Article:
Photo: Pixels Digital
Stay with Me, the debut novel by Nigerian Ayobami Adebayo, explores a contemporary marriage in a Yoruba community stubbornly tied to tradition. Despite suspicious in-laws, scheming second wives, and secretive spouses, Yejide and Akin try to break from their obstinate middle-class neighbors’ outdated views on matrimony. Akin, an accountant and the eldest son in an influential family, initially rejects the notion of polygamy; Yejide takes pride in her successful beauty salon and her forward-thinking views on life and motherhood. Yejide’s inability to get pregnant, however, tests the couple’s values, and their future.
In her last review for the New York Times, Michiko Kakutani described Stay with Me as being “at once, a gothic parable about pride and betrayal; a thoroughly contemporary—and deeply moving—portrait of a marriage; and a novel, in the lineage of great works by Chinua Achebe and Chimamanda Ngozi Adichie.”
In a nearly hour-long telephone conversation from Brooklyn to Nigeria (with a three-second delay and an interviewer just discovering voice recording via cell phone), Adebayo reflected on the characters she had a difficult time getting to know and whom she subsequently couldn’t let go.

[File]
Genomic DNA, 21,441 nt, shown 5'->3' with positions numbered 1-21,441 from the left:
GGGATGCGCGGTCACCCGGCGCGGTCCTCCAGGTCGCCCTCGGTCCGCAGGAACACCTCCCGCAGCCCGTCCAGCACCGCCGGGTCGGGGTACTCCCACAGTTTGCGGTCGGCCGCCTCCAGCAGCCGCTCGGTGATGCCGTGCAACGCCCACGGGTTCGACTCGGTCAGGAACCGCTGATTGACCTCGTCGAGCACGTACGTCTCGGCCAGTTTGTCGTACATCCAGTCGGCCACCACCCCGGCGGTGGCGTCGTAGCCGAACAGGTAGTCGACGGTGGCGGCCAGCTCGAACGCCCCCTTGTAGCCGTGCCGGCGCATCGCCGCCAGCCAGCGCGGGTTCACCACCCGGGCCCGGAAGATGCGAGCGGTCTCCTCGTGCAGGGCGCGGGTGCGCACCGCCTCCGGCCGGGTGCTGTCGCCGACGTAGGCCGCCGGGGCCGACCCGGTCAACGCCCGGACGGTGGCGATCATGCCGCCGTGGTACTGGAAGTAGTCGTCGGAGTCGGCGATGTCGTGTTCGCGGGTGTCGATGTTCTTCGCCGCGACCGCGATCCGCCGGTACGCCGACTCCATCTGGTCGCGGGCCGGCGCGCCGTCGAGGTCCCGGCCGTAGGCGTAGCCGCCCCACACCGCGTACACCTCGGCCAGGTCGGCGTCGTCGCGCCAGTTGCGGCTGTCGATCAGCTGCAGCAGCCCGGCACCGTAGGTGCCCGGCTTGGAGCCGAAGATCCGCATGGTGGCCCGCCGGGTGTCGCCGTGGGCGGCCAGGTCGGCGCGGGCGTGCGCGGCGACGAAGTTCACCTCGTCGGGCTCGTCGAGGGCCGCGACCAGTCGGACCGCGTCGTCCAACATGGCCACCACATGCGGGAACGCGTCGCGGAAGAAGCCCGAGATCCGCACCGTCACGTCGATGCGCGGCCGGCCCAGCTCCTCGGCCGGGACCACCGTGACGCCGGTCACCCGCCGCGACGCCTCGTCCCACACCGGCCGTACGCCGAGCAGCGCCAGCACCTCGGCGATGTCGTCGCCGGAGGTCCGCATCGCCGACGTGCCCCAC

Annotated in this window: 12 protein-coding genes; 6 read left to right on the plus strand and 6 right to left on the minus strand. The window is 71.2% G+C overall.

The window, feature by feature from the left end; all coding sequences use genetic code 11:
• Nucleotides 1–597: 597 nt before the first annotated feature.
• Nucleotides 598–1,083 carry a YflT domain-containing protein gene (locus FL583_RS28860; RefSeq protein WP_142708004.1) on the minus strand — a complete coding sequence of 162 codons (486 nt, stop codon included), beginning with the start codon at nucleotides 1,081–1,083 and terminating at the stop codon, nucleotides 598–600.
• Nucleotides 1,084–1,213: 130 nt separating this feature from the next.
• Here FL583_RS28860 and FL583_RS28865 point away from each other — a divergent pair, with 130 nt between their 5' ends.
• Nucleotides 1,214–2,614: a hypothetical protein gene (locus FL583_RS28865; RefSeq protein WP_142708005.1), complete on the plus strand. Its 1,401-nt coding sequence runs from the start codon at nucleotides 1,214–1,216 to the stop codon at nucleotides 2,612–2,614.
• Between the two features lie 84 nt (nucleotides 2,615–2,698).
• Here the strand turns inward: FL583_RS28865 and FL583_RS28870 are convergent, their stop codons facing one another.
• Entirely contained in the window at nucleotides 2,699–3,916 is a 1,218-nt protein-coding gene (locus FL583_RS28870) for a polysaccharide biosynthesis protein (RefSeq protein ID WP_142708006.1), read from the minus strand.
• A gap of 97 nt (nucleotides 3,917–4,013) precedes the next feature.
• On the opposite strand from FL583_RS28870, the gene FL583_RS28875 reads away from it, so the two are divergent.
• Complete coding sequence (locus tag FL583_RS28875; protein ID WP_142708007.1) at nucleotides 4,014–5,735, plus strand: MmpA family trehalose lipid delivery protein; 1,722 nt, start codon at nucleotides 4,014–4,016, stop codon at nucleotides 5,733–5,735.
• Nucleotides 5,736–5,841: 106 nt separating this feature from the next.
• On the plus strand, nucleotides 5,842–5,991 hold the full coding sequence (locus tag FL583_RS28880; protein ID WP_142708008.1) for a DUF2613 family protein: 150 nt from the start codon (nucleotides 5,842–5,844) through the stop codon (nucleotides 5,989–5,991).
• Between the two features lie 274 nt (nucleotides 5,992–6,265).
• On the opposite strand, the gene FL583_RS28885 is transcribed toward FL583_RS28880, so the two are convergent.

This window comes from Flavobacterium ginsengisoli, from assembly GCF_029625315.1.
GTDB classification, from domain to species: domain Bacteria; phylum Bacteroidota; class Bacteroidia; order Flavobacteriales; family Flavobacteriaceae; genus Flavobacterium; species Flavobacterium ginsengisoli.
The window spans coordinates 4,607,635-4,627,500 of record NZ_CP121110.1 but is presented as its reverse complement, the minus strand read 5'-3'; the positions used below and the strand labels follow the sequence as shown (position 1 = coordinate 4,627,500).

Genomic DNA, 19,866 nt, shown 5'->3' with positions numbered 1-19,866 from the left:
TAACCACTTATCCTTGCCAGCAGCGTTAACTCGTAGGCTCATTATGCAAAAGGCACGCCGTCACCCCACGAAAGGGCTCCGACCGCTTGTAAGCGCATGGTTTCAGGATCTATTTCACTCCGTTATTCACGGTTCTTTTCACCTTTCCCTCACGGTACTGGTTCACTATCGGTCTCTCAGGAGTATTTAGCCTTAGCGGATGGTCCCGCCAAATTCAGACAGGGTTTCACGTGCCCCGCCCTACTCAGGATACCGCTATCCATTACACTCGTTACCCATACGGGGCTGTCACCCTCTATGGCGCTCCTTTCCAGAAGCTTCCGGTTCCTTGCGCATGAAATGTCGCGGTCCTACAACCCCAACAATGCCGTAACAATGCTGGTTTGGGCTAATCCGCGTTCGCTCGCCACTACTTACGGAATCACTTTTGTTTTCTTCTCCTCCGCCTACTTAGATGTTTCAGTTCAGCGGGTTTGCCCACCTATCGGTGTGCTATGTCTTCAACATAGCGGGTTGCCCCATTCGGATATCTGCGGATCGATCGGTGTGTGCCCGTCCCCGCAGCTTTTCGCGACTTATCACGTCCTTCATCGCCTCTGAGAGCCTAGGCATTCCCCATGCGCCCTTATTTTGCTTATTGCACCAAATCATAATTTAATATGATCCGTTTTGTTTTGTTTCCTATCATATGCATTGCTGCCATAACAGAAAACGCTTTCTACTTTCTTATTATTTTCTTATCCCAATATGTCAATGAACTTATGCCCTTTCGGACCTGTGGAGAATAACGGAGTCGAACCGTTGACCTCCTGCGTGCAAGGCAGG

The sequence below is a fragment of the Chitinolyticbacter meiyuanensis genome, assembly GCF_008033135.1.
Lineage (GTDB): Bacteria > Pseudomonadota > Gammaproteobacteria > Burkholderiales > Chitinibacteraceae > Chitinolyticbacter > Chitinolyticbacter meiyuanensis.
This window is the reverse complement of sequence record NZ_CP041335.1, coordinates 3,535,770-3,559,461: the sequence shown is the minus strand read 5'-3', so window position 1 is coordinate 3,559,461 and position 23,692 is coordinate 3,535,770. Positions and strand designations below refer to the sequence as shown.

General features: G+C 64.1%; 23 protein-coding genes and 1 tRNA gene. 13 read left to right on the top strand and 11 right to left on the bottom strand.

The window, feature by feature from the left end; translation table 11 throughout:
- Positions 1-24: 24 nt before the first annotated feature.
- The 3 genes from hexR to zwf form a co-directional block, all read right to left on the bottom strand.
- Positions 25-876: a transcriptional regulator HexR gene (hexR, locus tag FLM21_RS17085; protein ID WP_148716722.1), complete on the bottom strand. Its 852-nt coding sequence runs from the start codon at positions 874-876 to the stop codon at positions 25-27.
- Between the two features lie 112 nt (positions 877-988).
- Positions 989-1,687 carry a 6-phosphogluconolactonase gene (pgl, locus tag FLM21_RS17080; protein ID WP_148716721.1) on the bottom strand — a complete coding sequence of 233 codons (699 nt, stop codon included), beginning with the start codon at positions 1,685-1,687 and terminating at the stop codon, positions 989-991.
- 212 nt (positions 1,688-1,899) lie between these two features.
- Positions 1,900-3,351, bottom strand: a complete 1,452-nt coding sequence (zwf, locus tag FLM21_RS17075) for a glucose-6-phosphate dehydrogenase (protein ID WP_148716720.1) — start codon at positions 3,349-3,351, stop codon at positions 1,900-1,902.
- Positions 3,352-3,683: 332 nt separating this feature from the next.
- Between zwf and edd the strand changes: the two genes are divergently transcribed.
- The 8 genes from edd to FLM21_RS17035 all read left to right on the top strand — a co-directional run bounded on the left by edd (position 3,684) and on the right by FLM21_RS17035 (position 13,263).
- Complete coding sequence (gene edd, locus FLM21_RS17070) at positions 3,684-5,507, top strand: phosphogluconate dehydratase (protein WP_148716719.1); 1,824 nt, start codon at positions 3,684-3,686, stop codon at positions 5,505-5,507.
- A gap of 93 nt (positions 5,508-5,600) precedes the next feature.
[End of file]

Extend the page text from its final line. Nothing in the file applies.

Yejide will join a pantheon of unforgettable literary heroines. How did you find her?
I got to know her over five to seven years. I started thinking about the book two years before writing it. What was peculiar about her—and even her husband—was they felt very real. I created them, but I felt like there were things I discovered that, throughout the process, felt very real. When I didn’t understand what was going on or I didn’t know what would happen next, I felt that I needed to just wait and listen to Yejide and understand things about her. One of the ways I got to know her better and to start writing her was that sometimes I would sit down in my room and have all these conversations, which is weird now that I think about it. I basically talked to myself and talked to this person and asked her about things. A lot of it didn’t make it into the book, but … it’s bizarre, but she felt fully formed.